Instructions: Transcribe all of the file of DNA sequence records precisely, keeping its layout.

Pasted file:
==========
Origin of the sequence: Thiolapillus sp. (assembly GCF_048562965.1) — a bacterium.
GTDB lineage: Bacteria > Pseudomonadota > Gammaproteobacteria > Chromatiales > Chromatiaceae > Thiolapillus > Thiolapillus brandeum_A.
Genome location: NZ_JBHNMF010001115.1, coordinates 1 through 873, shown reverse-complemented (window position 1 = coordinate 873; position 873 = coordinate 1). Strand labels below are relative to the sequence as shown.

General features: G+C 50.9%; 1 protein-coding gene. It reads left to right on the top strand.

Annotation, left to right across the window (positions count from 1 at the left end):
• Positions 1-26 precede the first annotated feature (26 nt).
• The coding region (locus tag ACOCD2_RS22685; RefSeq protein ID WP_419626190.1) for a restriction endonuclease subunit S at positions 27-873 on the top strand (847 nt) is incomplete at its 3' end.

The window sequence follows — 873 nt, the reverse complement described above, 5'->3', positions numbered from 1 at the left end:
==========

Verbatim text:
Origin of the sequence: Thiolapillus sp. (assembly GCF_048562965.1) — a bacterium.
GTDB lineage: Bacteria > Pseudomonadota > Gammaproteobacteria > Chromatiales > Chromatiaceae > Thiolapillus > Thiolapillus brandeum_A.
Genome location: NZ_JBHNMF010001115.1, coordinates 1 through 873, shown reverse-complemented (window position 1 = coordinate 873; position 873 = coordinate 1). Strand labels below are relative to the sequence as shown.

General features: G+C 50.9%; 1 protein-coding gene. It reads left to right on the top strand.

Annotation, left to right across the window (positions count from 1 at the left end):
• Positions 1-26 precede the first annotated feature (26 nt).
• The coding region (locus tag ACOCD2_RS22685; RefSeq protein ID WP_419626190.1) for a restriction endonuclease subunit S at positions 27-873 on the top strand (847 nt) is incomplete at its 3' end.

The window sequence follows — 873 nt, the reverse complement described above, 5'->3', positions numbered from 1 at the left end: